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As Stoke Park moves into its 110th year of operation, the Buckinghamshire resort shows no sign of falling behind the times. Over the last three years, the 27-hole Championship course has undergone a seven-figure bunker renovation plan, and extensive reworking of the water features on holes 12, 16 and 17.

The fruit of this investment has already had a profound impact on the golfing proposition, while holes 19 to 27 of the Harry Colt-designed layout recently opened for play in April of this year. Our first impressions were of how much the refurbishment has created a more defined course with better framed hole designs. It’s an exciting, albeit necessary, improvement worthy of such a historic golfing destination – and eliminates the previous criticism that the course lacks the charm of Colt’s other designs.

At the centre of it all is the Palladian-style mansion, dating back to 1788, that stands supreme among its parkland surrounds. Inside you’ll find 21 well-appointed bedrooms (there’s another 28 in an adjacent pavillion) to rest your weary head after a day on the course or Stoke Park’s Wimbledon-perfect grass tennis courts. Elsewhere, a gym upgrade to the tune of £500k has created a 4,000sq-ft space that dwarfs almost any other resort gym in Europe, while Chris Wheeler, head chef of the on-site fine-dining restaurant Humphry’s, is cooking the best food of his career.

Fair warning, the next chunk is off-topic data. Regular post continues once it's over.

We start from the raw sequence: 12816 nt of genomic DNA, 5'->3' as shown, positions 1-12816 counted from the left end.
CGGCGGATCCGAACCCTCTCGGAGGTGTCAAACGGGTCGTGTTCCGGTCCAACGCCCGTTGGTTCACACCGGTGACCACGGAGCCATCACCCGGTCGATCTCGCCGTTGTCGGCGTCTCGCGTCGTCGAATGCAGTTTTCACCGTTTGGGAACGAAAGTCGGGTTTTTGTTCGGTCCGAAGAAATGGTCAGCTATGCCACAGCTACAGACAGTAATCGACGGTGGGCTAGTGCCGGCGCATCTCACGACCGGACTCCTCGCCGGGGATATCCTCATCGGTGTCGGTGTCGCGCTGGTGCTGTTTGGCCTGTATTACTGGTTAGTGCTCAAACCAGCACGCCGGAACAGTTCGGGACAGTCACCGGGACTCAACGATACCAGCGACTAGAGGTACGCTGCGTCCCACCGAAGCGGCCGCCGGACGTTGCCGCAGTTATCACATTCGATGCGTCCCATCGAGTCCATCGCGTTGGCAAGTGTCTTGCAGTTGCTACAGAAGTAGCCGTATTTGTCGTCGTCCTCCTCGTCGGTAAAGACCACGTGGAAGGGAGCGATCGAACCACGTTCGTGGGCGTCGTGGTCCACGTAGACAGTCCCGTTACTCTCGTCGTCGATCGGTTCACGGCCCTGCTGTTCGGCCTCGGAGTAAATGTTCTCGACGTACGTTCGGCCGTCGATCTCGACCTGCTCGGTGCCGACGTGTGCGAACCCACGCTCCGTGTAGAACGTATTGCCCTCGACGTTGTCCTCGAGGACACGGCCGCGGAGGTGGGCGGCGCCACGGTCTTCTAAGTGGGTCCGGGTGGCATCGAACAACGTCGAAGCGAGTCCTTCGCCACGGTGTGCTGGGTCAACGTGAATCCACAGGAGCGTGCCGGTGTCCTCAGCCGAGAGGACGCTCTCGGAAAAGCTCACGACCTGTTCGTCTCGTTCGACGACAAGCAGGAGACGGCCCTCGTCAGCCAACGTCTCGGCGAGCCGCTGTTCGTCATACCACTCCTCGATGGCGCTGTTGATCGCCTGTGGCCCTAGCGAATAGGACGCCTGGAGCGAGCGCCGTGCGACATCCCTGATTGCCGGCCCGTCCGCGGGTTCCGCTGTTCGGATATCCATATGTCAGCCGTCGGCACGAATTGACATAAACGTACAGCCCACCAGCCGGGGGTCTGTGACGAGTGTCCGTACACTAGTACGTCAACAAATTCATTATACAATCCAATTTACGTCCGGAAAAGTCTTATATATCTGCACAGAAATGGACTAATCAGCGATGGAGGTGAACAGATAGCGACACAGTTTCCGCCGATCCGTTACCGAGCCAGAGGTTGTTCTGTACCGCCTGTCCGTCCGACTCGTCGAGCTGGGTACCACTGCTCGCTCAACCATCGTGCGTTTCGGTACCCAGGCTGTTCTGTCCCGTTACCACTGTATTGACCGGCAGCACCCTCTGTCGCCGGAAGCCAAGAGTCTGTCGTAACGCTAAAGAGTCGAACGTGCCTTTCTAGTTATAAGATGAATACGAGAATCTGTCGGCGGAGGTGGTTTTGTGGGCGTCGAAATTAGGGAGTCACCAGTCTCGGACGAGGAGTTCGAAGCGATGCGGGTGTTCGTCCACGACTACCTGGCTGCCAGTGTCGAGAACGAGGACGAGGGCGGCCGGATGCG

Add in the Hollywood glam that comes from the one-time movie set for James Bond, Layer Cake and, er, Bridget Jones, and this is one icon worthy of your time.

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Few hotels on the planet compare to Scotland’s finest, Gleneagles. Host venue of the 2014 Ryder Cup venue and one of Scotland’s most famous golf resorts, Gleneagles is a fantasy land where luxury accommodation and three 18-hole championship courses serve as the basis for countless bucket-list golf trips a year.